The National Election And Nagging Questions

By; Jerome-Mario Utomi.

For close to two decades, Nigerians’ have lived in a frightening situation called democracy.  And under this superficial arrangement, the masses lost sight of the real and lasting meaning of both democracy and political playing field.  And given the increasing diversity of our population,   pockets of political disputes exist around the nation.

But, from the current level of commitment so far demonstrated by well foresighted Nigerians, faith-based groups and civil society organizations toward having a free, fair, and credible general election, It appears there is a sincere desire by Nigerians to enthrone authentic leaders and engage the best minds to help get the answers and deploy the resources we need to move into the future.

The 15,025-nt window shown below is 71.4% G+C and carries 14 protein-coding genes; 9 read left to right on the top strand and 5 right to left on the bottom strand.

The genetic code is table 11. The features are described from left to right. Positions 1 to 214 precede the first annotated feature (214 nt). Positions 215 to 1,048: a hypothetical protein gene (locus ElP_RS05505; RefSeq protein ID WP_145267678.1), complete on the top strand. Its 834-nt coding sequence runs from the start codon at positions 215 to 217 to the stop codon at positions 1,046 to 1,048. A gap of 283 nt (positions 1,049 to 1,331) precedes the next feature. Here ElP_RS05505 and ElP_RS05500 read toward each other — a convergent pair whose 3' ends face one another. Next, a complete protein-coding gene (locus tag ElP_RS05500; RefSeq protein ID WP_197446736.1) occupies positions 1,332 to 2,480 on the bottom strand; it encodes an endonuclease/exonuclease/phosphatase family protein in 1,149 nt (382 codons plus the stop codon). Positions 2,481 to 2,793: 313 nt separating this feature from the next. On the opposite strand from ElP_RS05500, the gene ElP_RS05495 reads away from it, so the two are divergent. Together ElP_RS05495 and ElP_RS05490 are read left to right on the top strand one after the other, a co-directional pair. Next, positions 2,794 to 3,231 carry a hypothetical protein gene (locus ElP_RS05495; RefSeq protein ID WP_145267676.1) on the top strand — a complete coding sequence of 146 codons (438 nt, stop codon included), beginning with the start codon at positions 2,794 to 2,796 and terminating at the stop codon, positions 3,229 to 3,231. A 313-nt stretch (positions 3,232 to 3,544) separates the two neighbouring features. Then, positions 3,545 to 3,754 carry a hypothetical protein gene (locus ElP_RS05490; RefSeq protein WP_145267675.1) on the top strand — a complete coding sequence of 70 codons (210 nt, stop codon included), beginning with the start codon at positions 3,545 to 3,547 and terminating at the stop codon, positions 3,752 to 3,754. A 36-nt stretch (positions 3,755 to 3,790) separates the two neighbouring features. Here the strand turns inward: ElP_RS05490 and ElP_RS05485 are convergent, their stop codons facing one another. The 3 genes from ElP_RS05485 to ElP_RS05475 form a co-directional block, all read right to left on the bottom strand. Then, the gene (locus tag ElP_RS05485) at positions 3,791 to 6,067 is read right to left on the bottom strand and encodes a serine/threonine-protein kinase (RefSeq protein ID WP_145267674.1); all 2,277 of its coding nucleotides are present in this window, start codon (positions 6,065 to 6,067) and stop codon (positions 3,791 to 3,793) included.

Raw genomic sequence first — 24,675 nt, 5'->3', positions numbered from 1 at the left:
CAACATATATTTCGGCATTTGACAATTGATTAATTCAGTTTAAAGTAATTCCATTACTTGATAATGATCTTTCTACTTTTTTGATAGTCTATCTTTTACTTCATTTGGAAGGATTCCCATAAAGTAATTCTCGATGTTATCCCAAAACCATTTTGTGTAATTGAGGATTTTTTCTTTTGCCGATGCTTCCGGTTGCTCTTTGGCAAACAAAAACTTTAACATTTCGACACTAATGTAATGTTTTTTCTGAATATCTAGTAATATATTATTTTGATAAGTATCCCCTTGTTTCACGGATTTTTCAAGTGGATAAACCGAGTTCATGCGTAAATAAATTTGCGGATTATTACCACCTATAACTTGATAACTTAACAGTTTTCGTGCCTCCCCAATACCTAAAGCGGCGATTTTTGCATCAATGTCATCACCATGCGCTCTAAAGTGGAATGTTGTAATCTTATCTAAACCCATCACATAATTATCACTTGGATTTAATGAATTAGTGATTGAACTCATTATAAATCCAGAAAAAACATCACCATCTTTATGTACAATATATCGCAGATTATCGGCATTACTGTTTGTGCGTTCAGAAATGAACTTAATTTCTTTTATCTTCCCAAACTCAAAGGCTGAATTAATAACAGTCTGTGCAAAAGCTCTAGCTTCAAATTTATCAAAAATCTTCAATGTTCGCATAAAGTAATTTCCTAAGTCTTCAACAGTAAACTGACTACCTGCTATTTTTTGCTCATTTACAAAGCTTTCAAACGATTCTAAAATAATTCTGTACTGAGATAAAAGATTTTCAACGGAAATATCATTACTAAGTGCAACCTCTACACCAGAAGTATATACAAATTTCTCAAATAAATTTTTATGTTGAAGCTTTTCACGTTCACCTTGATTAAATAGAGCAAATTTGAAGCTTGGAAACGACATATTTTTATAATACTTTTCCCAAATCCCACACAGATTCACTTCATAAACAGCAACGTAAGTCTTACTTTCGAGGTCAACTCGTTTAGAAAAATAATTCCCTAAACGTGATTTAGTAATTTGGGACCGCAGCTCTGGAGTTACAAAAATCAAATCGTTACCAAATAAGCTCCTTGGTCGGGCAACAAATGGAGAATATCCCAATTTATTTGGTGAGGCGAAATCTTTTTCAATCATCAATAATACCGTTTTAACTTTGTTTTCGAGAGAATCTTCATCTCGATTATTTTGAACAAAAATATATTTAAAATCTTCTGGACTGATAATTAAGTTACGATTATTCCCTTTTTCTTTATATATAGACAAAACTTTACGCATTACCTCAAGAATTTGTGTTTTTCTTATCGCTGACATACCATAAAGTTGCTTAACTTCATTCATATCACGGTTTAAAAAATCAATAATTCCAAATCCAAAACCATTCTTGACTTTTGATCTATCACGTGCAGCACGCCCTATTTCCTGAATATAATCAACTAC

This past week, notable examples of such effort by these group includes but not limited to; a Public Lecture on Good Governance organized by the Catholic Archdiocese of Lagos which had as the theme; The Power of the Electorates In A Democracy; Nigeria As a case study. And. a similar one on election monitoring organized by the Justice Development and Peace Centre Lagos.

Of all that I heard,   the gatherings aside acknowledging what has been on the mind of Nigerians, essentially recognized that ‘a people who have not yet mastered the art of putting worthy people will end up with charlatans and criminals as leaders while adding that the day of seating by the fence is over’.